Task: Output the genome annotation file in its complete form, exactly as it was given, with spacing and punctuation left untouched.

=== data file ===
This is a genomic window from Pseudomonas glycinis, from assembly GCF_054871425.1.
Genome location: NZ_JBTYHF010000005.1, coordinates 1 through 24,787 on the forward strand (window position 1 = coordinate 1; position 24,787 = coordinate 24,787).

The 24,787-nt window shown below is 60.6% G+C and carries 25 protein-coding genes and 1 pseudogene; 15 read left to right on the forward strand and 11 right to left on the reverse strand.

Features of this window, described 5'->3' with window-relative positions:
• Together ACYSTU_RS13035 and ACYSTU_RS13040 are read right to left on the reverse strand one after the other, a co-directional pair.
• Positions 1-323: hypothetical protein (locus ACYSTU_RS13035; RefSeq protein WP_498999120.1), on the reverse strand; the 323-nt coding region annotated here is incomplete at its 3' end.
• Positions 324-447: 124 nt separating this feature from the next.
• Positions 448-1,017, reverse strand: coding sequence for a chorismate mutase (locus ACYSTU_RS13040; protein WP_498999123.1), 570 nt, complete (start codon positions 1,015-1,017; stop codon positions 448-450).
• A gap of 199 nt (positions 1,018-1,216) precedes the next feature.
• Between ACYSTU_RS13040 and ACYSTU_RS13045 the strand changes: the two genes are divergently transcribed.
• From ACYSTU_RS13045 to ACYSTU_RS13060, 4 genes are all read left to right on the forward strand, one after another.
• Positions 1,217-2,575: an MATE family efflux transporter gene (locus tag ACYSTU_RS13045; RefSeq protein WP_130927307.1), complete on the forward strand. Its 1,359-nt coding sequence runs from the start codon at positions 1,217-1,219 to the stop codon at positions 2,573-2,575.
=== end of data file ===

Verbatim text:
This is a genomic window from Pseudomonas glycinis, from assembly GCF_054871425.1.
Genome location: NZ_JBTYHF010000005.1, coordinates 1 through 24,787 on the forward strand (window position 1 = coordinate 1; position 24,787 = coordinate 24,787).

The 24,787-nt window shown below is 60.6% G+C and carries 25 protein-coding genes and 1 pseudogene; 15 read left to right on the forward strand and 11 right to left on the reverse strand.

Features of this window, described 5'->3' with window-relative positions:
• Together ACYSTU_RS13035 and ACYSTU_RS13040 are read right to left on the reverse strand one after the other, a co-directional pair.
• Positions 1-323: hypothetical protein (locus ACYSTU_RS13035; RefSeq protein WP_498999120.1), on the reverse strand; the 323-nt coding region annotated here is incomplete at its 3' end.
• Positions 324-447: 124 nt separating this feature from the next.
• Positions 448-1,017, reverse strand: coding sequence for a chorismate mutase (locus ACYSTU_RS13040; protein WP_498999123.1), 570 nt, complete (start codon positions 1,015-1,017; stop codon positions 448-450).
• A gap of 199 nt (positions 1,018-1,216) precedes the next feature.
• Between ACYSTU_RS13040 and ACYSTU_RS13045 the strand changes: the two genes are divergently transcribed.
• From ACYSTU_RS13045 to ACYSTU_RS13060, 4 genes are all read left to right on the forward strand, one after another.
• Positions 1,217-2,575: an MATE family efflux transporter gene (locus tag ACYSTU_RS13045; RefSeq protein WP_130927307.1), complete on the forward strand. Its 1,359-nt coding sequence runs from the start codon at positions 1,217-1,219 to the stop codon at positions 2,573-2,575.